Never too old? Age should not be a barrier to enrollment in cancer clinical trials.
Throughout Europe and the U.S., over 60% of the total incidence of cancer occurs in the elderly (> or =65 years) population, a patient group that requires particular consideration when making treatment decisions due to a number of factors. Despite this, elderly patients are generally under-represented in clinical trials such that study data should be interpreted with caution because results in younger cancer patients may not always extrapolate to the typical elderly cancer patient. Reports suggest that elderly cancer patients represent around 22% of patients enrolled in phase II clinical studies. Barriers to the accrual of elderly patients to clinical trials include lack of appropriate trials, high burden of comorbidity, study-imposed restrictions, and attitudes of physicians. There is a belief that elderly patients may be unable to tolerate various cancer therapies, which may result in this patient population being excluded from prospective trials. However, clinical data demonstrate that age alone is not a sufficient reason to withhold treatment. Lack of clinical trial data and the associated lack of evidence-based guidelines for elderly patients mean physicians have little to guide them, with the result that patients may not receive the optimal therapy. As clinical trials are the primary method of evaluating the efficacy and safety of adjuvant and palliative cancer therapies, trials that specifically target the elderly cancer patient are required to adequately assess the risks and benefits of treatment in this vulnerable population. This review aims to assess the clinical reality and clinical trial age mismatch to evaluate implications for elderly cancer patients and to identify how this situation may be addressed. Possible reasons for the disparity, and the resulting clinical consequences, are also considered.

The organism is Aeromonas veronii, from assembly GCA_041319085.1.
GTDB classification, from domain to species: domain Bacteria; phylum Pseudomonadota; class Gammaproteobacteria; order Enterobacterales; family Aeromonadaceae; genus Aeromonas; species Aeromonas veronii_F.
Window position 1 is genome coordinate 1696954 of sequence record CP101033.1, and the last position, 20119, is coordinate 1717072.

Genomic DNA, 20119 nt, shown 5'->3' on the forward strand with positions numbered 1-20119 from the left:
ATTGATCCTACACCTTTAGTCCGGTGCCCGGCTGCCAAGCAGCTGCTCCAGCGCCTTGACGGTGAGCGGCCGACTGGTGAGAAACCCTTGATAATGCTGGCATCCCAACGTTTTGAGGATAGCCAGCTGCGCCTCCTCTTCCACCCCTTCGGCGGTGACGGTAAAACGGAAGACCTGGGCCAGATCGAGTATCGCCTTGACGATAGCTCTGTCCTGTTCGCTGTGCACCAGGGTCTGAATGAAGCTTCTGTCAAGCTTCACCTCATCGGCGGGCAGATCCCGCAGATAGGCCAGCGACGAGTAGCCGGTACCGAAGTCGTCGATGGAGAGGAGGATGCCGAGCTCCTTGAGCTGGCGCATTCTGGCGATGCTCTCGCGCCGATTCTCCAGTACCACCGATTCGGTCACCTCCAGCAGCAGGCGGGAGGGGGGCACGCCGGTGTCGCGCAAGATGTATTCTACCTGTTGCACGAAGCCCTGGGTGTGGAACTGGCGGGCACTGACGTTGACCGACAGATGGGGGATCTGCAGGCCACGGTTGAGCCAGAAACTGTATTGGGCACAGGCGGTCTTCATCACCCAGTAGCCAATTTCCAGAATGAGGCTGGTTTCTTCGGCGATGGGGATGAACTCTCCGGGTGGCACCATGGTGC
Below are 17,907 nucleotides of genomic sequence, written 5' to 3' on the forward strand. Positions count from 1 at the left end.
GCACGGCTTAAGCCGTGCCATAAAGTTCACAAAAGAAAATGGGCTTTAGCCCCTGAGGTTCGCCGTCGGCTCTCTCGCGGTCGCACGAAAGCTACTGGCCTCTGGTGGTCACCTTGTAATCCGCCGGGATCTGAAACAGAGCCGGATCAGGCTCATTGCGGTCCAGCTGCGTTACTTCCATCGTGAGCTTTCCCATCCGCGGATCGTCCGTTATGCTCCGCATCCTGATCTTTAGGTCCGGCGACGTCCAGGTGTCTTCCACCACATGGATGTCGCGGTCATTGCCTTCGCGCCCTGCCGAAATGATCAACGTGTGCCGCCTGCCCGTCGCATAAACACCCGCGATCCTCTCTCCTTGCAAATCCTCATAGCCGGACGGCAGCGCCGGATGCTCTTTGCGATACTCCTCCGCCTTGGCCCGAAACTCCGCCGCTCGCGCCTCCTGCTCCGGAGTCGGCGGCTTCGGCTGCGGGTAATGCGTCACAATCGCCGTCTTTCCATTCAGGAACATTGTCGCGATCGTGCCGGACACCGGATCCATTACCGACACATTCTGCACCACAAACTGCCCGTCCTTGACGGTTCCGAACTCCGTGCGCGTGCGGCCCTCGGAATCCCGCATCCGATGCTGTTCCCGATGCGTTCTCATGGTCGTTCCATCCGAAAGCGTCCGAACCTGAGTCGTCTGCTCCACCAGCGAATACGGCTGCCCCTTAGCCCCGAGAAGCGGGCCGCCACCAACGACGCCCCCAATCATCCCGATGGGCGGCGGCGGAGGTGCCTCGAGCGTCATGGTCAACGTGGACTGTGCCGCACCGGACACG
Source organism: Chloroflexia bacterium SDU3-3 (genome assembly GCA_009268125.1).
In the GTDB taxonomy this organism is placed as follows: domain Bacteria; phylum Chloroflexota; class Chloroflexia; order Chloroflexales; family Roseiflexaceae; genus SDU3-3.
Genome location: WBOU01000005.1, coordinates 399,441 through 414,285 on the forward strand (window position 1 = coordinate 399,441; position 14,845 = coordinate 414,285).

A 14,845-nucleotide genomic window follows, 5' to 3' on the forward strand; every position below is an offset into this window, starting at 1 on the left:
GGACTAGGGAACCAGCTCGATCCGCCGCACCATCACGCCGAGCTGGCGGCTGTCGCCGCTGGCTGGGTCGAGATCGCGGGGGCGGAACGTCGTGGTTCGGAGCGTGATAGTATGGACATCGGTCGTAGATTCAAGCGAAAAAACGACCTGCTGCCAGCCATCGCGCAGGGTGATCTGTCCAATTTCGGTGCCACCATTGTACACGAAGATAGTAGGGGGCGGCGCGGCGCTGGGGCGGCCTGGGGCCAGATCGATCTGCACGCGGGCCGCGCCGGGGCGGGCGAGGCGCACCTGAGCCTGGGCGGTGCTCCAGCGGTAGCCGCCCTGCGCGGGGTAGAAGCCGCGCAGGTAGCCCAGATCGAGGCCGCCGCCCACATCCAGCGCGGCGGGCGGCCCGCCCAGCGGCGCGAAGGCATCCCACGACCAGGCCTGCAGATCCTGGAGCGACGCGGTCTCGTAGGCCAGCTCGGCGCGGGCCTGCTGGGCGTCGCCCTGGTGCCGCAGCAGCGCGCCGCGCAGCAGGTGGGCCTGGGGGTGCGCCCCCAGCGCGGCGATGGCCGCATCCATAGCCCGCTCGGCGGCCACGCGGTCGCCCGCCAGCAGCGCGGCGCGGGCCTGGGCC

Aapro, MS; Köhne, C-H; Cohen, HJ; Extermann, M
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